The scenario has become all too familiar to trucking and logging companies in Virginia – a truck owned by the company is involved in a collision, and the State Police arrive at the scene and immediately summon a towing company from a pre-approved rotation list maintained by the Commonwealth. Irrespective of whether the truck owner has a preferred towing company that is ready, willing and able to respond – and even if that preferred vendor can respond more quickly than can a towing operator called by the police – the pre-approved operator arrives, clears the scene, and then presents an invoice in an amount double or triple what the truck owner would have spent with its preferred vendor. The invoice includes questionable charges such as an “administrative fee,” an “emergency response activation fee,” or other dubious charges, and the towing company refuses to release the tractor and trailer – even the cargo – that it has impounded unless and until the full amount of its invoice is paid.
Compounding the problem is that the towing industry in the Commonwealth is presently unregulated. As one towing operator recently testified in a deposition, in Virginia a reasonable towing charge is “whatever the [tow operator] can sleep with at night.” Even more troubling, the towing industry some years ago lobbied the General Assembly into enacting a limited immunity statute which tow operators routinely cite as a “get out of jail free card,” Code of Virginia section 46.2-1231.1. That statute provides, in part:
No towing and recovery operator shall be liable for damages in any civil action for responding in good faith to the lawful direction of a law-enforcement . . . agency to tow, recover, or store any vehicle, combination of vehicles, their contents, or any other object. The immunity provided by this section shall not extend to the liability for negligence in the towing, recovery, or storage carried out by the towing and recovery operator. For the purposes of this section, any towing, recovery, or storage carried out in compliance with a contract between a towing business and a local law-enforcement agency or local government shall be deemed to have been performed at the lawful direction of a law-enforcement agency. Va. Code Ann. § 46.2-1231.1.
Towing operators typically cite this statute as meaning the only legal recourse that a vehicle or cargo owner has against a towing company is a suit for negligence in the company’s towing, recovery or storage operations if they damage the owner’s property. While the statute’s exception to its provision of immunity is not quite so narrow – by its terms, the statute only protects towing companies that have responded in good faith to the lawful direction of a law-enforcement agency – tow operators are quick to point to this enactment as a purported bar to any legal claim or cause of action a property owner might assert against the tow operator based on its outrageously excessive charges and conduct.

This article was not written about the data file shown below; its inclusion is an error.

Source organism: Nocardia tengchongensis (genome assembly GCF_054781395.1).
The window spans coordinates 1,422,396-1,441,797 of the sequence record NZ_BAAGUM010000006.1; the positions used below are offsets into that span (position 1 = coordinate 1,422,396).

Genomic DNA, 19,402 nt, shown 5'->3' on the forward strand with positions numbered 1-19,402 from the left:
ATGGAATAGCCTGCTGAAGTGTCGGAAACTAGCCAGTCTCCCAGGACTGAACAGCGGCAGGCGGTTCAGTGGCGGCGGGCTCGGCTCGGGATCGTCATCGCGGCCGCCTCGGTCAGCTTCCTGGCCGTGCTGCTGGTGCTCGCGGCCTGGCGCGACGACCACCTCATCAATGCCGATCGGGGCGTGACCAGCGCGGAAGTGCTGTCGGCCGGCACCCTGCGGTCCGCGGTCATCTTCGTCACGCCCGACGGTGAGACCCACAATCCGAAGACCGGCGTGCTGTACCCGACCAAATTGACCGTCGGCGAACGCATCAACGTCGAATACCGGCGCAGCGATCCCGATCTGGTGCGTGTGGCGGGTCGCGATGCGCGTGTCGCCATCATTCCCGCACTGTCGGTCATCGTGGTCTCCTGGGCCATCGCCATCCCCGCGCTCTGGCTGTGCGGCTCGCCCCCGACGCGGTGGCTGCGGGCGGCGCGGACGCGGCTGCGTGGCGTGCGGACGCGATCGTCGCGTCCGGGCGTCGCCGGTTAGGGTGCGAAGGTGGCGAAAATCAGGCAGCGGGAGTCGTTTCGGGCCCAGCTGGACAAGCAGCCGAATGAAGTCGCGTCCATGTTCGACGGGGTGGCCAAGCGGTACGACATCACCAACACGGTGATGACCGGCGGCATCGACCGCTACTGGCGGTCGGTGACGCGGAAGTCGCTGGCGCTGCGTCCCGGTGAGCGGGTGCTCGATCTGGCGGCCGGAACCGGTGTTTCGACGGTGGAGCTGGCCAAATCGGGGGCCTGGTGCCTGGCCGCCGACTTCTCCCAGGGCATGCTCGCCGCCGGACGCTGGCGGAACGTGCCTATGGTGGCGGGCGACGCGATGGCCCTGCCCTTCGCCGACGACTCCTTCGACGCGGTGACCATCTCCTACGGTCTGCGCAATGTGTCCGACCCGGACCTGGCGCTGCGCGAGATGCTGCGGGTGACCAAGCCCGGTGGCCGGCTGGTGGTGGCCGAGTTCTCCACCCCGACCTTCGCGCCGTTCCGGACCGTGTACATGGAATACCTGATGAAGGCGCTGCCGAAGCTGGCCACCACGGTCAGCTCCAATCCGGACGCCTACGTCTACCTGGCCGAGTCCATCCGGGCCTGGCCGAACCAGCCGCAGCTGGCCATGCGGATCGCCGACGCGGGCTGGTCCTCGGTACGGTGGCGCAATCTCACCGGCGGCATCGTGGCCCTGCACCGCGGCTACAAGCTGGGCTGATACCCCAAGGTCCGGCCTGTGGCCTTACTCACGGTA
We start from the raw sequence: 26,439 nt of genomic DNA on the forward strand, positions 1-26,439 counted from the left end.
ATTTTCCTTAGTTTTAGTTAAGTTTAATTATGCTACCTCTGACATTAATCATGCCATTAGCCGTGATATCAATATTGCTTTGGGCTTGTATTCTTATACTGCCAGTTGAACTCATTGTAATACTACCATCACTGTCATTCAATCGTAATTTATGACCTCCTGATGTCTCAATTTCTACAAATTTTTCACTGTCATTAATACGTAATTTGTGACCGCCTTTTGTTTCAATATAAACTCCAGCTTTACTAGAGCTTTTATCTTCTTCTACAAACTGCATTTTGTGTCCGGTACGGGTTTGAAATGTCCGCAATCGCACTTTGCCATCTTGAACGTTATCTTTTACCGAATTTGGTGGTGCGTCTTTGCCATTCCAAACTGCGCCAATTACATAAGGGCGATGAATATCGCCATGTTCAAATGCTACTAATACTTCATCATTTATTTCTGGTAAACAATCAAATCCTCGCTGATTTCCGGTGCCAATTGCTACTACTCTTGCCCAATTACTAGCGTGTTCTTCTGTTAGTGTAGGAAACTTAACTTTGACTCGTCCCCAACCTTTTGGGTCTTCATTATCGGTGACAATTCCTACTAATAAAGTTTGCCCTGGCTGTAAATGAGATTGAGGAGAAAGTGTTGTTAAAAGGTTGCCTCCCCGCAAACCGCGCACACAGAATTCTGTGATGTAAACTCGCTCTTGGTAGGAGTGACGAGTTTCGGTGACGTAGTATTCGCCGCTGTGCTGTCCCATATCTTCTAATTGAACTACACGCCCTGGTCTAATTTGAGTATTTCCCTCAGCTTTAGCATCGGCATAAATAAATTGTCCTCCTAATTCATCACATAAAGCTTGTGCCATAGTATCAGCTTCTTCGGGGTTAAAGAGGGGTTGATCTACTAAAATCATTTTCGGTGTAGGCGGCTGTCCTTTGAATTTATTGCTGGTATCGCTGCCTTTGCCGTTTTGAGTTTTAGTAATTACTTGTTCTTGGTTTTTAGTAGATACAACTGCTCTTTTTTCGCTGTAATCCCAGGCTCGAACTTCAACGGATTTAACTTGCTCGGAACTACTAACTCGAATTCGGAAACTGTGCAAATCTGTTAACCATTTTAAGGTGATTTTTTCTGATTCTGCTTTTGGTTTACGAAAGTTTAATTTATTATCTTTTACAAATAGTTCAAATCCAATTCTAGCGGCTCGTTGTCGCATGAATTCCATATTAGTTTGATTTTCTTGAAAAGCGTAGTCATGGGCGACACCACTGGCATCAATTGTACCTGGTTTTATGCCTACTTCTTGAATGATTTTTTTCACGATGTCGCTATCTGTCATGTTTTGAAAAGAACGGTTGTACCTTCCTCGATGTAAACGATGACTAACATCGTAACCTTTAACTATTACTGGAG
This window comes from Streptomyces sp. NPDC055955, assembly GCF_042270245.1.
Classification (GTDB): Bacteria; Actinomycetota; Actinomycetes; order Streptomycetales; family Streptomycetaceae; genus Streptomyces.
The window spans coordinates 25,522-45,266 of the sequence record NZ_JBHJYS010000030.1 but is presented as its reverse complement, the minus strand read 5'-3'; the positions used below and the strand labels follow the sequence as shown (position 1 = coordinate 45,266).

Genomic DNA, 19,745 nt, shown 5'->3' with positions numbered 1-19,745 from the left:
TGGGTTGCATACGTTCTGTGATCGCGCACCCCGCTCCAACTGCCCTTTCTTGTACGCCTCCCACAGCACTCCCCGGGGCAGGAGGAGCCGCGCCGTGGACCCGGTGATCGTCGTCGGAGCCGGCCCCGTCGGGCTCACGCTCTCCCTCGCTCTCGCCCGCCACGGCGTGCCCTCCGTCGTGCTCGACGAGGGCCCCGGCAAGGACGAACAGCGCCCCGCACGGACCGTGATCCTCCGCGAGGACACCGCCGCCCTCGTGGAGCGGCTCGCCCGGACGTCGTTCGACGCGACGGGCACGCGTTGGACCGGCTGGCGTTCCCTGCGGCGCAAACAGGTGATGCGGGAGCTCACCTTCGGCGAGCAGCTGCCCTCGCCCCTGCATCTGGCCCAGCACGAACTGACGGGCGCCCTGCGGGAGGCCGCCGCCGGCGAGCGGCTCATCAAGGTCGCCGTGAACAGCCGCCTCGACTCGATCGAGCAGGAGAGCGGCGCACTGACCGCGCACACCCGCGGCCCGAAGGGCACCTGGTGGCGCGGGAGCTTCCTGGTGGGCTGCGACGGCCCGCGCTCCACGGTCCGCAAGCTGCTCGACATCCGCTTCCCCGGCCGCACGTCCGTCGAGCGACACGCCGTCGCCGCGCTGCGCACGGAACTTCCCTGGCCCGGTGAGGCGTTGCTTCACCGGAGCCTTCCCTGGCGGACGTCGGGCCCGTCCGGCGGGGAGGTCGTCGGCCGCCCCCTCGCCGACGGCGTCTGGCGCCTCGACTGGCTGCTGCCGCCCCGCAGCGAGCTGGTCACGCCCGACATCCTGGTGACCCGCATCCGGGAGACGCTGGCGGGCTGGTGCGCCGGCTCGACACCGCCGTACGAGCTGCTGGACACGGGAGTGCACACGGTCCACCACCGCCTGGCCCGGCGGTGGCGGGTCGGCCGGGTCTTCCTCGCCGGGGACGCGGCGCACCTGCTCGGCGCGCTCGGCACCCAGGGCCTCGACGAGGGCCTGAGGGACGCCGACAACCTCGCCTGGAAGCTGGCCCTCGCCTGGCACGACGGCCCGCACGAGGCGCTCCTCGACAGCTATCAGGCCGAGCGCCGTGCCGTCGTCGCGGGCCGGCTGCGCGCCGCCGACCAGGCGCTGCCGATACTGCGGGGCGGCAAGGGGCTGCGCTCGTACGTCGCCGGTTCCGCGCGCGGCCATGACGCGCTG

That is the lay of the land in terms of the heavy-towing situation in Virginia – excessive towing charges are routinely levied upon vehicle and cargo owners who did not choose the towing company in question, who did not request its services, and who are not even permitted to have a preferred vendor respond instead of the Commonwealth’s pre-approved operator. And the property owners are limited in their ability to fight back by the lack of a regulatory scheme for towing charges, and by the limited-immunity statute that tow companies invariably cite as a defense.
What, then, is a truck or cargo owner to do when it finds itself in this unenviable situation? If the owner has been proactive in seeing that its insurance needs were well provided for, ideally it should have insurance that applies to towing and recovery charges as well as to cargo damage or pollution expenses (applicable, for example, to cleaning up fuel spills). If the owner does not have such insurance, however, then it may be on the hook for either paying the excessive bill outright, or for incurring the cost of litigation against the towing company to fight back against the excessive charges – litigation which might, or might not, prove successful.
Clearly, it is better to have been proactive in securing insurance that might cover this situation than to find oneself without the necessary insurance. In this respect, an insurance audit can be of immense value to help a company make certain that the asphalt piracy scenario is covered under the company’s risk-management program. That is the “front-side” strategy – doing whatever reasonably can be done to obtain insurance for towing and recovery charges before the need might arise.
The “back-end” strategy amounts to refusing to be a punching bag for the towing company. If the tow operator refuses to accept reasonable terms to resolve the disputed charges, options range from reporting the towing company to the Attorney General’s Office to filing suit against the towing company on grounds such as conversion (if applicable under the facts), fraud (if applicable), breach of the implied covenant of good faith and fair dealing, and/or declaratory judgment. To the extent the “back-end” strategy requires litigation, it comes with a price tag; thus, depending on the amount of the disputed invoice, it may or may not make business sense for the property owner to litigate. By the time the litigation costs are added up, it may be more economical to pay the invoice, however outrageous it might be.
Clearly, of the two strategies, the “front-end” strategy is the more economical (and the least stressful). Thus, the proactive approach is the better one. The guidance of counsel can be of considerable benefit in this regard. If a truck owner finds itself limited to the back-end strategy of trying to negotiate an excessive invoice on its own and, failing that, litigating, then the guidance and advice of counsel are of paramount importance.